We were e-mailing back and forth in between me getting ready for the day: I got dressed, walked the dog, all that kind of stuff. I was going to have a cup of tea with a friend, my new Bluetooth keyboard (Xmas present from Andrew) was arriving for my new tablet (birthday/Xmas present from [personal profile] mother_bones) was supposed to be arriving which I was looking forward to, I was going to the pub with the rest of the new WI committee that evening...it seemed like a nice enough day.

Just as I was getting to my friend's house, my phone pinged with an e-mail: it was from this Scope guy and it said something like "well actually we're looking for someone to do a media opportunity this afternoon, pre-record for the BBC for Monday, would you be interested?" I didn't look at it that closely, but I thought that all sounded okay so I wrote back yeah, sure and rang my friend's doorbell and didn't think much about it.

In the time it took me to drink about three cups of tea, I'd suddenly become this guy's favorite person because I think I'd solved a problem for them on pretty short notice. And this wasn't even going to be BBC radio like I'd been on a couple of times before, it was BBC Breakfast -- morning TV! They were going to talk about the "disability employment gap" and wanted a disabled person on who'd had trouble in, or getting, work. I was like hell yeah, I have opinions about that: If I had a job that didn't make me worse, it'd solve approximately all the problems in my life (while giving me a bunch of new ones, yes I know, but at least they'd be novelties).

As is the way of these things I was starting to hear slightly conflicting stuff and soon talking to a bunch of different people. After a few more e-mails and phone calls, what had changed to being a pre-record done over the weekend somewhere local to me (either my house or something like a cafe, and I was like...uh, yeah, cafe please, my house is awful), it suddenly became "right, I've got your address to tell the cameraman, he'll be on his way over really soon." I wasn't even home yet myself, I was still sitting on my friend's sofa when I heard that.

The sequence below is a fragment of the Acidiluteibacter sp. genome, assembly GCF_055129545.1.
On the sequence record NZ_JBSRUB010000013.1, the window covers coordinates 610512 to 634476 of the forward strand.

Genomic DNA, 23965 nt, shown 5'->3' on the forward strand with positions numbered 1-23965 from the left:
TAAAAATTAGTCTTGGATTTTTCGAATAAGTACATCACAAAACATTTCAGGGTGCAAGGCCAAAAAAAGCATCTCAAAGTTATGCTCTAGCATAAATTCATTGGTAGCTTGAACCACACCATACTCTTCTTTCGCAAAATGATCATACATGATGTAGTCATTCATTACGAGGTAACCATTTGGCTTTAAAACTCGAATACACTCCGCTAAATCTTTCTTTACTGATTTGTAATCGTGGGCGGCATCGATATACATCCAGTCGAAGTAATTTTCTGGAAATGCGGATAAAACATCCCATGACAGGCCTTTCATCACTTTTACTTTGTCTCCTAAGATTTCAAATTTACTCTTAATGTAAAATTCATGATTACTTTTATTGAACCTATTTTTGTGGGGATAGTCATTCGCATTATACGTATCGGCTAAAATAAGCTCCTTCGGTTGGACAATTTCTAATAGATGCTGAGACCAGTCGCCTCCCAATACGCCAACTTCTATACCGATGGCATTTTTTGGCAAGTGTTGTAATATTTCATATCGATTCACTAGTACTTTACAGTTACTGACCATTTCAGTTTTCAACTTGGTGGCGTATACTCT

So I ran for a bus back from Reddish and on my way called Andrew and tried to explain. "He's coming here?" he said.

"I...guess so? I don't really know."

"But have you told him about our house?! Have you told him about Gary the Wonder Dog?! Why don't you go to Inspire instead?" All valid points, I felt, but there wasn't anything I could do about them.

I got home, needed a wee, but my phone rang again and the cameraman said he was leaving now so should be here in 30-45 minutes. I had enough time to wash my hair and put on a slightly-less-scruffy top. Andrew helped me pick everything up off the floor and furniture so it was at least possible for people to walk or sit down in our living room.

I was by this point anxiety-attack levels of anxious, though not exactly having an attack, and it was all about the state of me and the house rather than about the interview!

While I was waiting for the guy to show up, I talked to some Scope people about about this, what they'd like me to say if I could -- though they repeatedly emphasized that I should only say it if I actually thought it and not to worry if I didn't manage it. I think they were pretty grateful they'd found someone to do this and the guy I'd originally spoken to seemed to think it was as funny as I did that it'd turned out this way. "We're going to do this all backwards," he said, "because you'll do the interview and then I'll catch up with you and get details from you for our Stories project..."